Over the past two years, the Academy Film Archive has conducted extensive restoration and preservation of the 25 films included in the Selling Democracy series, and is in the process of preserving others.
Tuesday, October 17, at 7 P.M. - Program One: Out of the Ruins (100 min.)
It's Up to You! (1948)
Between East and West (1949)
The Bridge (1949)
Me and Mr. Marshall (1949)
Houen Zo! (1952)
Wednesday, October 18, at 7 P.M. - Program Two: Help Is on the Way (100 min.)
The Extraordinary Adventures of a Quart of Milk (1951)
The Home We Love (1950)
Rice and Bulls (1950)
Island of Faith (1950)
Town Without Water (1949)
Hansl and the 200,000 Chicks (1952)
Thursday, October 19 at 7 P.M. - Program Three: True Fiction (120 min.)
The Story of Koula (1951)
The Promise of Barty O’Brien (1952)
The Smiths and the Robinsons (1952)
Let's Be Childish! (1950)
Friday, October 20, at 7 P.M. - Program Four: Strength for the Free World (100 min.)
The Hour of Choice (1951)
Without Fear (1951)
Struggle for Men’s Minds (1952)
Whitsun Holiday (1953)
Do Not Disturb! Meeting in Progress (1950)
The Shoemaker and the Hatter (1950)
Descriptions of the films to be shown in Washington, and examples of Marshall Plan posters, can be found at www.sellingdemocracy.org. Linda Christenson has compiled a listing of all Marshall Plan films known to date (see www.marshallfilms.org), and other titles are coming to light through the work of the Selling Democracy project.
All films will be shown in the William G. McGowan Theater of the National Archives Building in Washington, DC, located on the National Mall at Constitution Ave. and 7th Street, NW, and will be introduced by Sandra Schulberg, daughter of one of the Marshall Plan Motion Picture chiefs. The film retrospective is preceded by a panel discussion featuring Lincoln Gordon, one of the architects of the Marshall Plan, and Marshall Plan scholars, at which Schulberg will present clips from the films, to be held on Monday, October 16, at 7 P.M. in the Theater. Admission to the panel and films is free.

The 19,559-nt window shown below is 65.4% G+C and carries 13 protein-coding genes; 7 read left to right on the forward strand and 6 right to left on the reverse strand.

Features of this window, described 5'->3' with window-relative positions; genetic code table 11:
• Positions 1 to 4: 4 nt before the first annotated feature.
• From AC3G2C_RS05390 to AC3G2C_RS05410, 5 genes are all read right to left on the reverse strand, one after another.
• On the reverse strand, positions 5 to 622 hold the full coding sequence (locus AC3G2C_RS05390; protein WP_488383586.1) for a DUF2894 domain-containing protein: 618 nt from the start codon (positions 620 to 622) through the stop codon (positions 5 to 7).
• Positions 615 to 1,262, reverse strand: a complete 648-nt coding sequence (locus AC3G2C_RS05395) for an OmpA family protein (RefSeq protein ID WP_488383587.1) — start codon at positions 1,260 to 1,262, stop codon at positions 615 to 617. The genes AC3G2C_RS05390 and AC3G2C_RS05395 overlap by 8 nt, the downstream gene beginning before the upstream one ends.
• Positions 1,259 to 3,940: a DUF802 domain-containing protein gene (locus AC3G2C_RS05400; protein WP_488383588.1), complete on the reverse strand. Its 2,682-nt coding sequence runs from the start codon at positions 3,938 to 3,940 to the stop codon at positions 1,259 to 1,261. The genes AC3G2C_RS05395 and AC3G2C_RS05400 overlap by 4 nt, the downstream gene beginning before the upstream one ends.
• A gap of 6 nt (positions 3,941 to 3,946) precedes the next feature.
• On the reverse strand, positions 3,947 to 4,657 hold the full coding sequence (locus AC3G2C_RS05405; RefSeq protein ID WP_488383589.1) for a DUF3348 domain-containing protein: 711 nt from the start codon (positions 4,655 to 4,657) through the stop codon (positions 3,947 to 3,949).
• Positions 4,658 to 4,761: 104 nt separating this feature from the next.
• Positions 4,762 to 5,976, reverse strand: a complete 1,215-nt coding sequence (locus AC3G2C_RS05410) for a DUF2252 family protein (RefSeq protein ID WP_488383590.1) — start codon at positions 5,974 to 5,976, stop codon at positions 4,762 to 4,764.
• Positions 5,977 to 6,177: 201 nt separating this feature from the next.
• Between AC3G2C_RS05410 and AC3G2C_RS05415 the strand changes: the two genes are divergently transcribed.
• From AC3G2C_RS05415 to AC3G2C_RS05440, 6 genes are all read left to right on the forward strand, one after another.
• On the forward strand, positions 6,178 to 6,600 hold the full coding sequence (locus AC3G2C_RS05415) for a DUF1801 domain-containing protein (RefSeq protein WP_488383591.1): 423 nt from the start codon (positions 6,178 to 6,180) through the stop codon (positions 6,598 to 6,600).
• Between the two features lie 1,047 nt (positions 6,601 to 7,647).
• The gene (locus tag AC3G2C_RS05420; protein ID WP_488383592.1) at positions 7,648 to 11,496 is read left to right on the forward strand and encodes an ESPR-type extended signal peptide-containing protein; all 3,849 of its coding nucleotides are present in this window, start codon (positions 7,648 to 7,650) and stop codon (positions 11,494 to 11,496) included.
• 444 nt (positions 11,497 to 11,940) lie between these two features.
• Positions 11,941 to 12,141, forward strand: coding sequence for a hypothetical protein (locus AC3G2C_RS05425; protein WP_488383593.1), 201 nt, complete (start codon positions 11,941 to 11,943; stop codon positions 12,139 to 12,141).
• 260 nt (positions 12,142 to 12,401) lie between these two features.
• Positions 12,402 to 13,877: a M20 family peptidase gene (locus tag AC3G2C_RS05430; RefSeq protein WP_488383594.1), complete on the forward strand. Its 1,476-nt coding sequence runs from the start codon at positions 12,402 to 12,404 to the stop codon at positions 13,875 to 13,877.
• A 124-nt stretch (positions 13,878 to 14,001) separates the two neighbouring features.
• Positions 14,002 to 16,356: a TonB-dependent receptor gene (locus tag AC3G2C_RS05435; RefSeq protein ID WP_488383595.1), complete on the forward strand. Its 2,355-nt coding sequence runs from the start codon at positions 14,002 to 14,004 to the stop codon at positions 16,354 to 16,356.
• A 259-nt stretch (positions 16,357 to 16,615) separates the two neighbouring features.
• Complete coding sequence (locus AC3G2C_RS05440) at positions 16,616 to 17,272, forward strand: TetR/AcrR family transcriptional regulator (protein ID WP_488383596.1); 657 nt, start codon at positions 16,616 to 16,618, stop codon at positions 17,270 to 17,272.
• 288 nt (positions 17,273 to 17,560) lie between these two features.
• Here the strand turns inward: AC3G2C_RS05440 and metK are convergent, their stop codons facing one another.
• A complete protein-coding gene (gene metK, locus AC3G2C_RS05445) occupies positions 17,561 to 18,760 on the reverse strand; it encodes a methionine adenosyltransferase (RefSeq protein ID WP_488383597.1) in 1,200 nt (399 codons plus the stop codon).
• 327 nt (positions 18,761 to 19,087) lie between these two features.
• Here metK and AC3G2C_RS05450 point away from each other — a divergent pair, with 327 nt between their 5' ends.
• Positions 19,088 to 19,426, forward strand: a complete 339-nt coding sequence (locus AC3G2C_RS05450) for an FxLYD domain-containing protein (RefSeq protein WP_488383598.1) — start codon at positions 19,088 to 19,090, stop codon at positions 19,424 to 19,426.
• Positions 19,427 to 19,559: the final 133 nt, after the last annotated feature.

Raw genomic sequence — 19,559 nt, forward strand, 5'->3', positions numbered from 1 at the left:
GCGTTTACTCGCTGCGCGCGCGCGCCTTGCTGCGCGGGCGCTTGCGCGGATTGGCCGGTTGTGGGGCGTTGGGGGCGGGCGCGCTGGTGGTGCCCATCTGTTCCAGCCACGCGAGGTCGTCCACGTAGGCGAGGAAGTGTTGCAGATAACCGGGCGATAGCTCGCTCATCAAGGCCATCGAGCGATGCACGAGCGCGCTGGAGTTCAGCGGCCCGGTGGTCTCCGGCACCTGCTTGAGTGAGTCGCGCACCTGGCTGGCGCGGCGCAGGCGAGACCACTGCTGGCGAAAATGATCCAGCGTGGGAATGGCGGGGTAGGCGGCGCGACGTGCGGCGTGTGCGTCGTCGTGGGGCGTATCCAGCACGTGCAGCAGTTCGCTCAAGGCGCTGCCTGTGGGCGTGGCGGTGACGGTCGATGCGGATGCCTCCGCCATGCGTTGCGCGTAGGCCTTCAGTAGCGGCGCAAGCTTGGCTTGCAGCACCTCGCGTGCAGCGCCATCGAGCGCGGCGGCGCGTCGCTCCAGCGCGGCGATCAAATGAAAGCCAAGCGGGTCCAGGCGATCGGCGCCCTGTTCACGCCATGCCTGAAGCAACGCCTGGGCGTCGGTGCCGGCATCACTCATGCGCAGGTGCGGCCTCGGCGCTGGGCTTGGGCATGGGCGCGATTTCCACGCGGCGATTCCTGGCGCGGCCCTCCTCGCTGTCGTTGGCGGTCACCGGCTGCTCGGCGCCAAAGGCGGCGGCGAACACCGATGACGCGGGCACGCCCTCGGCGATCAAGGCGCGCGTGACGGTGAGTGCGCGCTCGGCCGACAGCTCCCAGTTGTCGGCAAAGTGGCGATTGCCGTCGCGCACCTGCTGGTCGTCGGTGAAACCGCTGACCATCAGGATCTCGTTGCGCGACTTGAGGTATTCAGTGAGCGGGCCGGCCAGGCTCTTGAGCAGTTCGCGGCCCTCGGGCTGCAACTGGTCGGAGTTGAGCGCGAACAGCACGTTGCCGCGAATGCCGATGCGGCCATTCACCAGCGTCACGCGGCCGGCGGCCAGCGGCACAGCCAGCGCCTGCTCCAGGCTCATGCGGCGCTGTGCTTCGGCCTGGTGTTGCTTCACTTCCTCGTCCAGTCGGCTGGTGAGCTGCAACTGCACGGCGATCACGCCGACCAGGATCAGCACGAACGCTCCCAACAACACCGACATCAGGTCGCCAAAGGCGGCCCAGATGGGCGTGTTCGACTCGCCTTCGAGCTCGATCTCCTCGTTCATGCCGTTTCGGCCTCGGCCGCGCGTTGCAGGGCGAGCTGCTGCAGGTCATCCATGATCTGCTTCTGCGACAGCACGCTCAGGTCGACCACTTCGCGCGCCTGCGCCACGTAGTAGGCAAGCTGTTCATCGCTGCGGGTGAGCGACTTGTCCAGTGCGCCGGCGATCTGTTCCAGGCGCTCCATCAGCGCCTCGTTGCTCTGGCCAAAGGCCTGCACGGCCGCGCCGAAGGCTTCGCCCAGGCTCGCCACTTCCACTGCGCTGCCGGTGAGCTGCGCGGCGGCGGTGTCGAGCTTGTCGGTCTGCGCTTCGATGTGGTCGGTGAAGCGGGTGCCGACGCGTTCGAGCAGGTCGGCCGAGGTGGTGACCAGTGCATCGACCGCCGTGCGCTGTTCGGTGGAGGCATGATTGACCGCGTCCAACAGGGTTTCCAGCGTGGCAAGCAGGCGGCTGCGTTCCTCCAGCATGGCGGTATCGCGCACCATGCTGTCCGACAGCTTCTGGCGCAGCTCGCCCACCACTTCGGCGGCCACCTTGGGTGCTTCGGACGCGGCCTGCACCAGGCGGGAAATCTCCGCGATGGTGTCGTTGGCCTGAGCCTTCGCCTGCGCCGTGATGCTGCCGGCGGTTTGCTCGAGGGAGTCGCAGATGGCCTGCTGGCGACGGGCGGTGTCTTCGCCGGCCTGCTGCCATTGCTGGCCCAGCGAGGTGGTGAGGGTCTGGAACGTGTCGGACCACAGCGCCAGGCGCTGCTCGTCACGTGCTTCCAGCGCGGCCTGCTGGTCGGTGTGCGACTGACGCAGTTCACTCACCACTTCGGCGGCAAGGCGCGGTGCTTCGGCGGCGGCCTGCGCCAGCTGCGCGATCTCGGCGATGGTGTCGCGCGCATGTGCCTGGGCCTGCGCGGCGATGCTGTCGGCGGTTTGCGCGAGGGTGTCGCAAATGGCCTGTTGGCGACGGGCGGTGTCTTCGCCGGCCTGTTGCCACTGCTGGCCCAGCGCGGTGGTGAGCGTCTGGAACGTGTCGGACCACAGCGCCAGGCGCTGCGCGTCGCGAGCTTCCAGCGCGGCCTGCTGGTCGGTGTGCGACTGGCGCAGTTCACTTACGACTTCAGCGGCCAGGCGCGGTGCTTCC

The film series is part of a month-long series of public programs focusing on Cold War history, held in conjunction with the new exhibition "Eyewitness: American Originals from the National Archives (on display in the Lawrence F. O’Brien Gallery through January 2, 2007). Programming culminates on October 21 with an all-day public symposium, " The Cold War: An Eyewitness Perspective."
The National Archives is fully accessible. If you need to request an accommodation (e.g., sign language interpreter) for a public program please e-mail email@example.com or call 202-357-5000 two weeks prior to the event to ensure proper arrangements are secured.
The German Marshall Fund of the United States, the Goethe-Institute, the George C. Marshall Foundation, the German Historical Museum, and Schulberg Productions provided additional support for these programs.
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Members of the Press Only
Selected films are available for pre-screening by special arrangement. Still photographs and posters to accompany news stories are available for download by the press via the Selling Democracy ftp site. For press information, please contact the National Archives Public Affairs Staff at: 202-357-5300.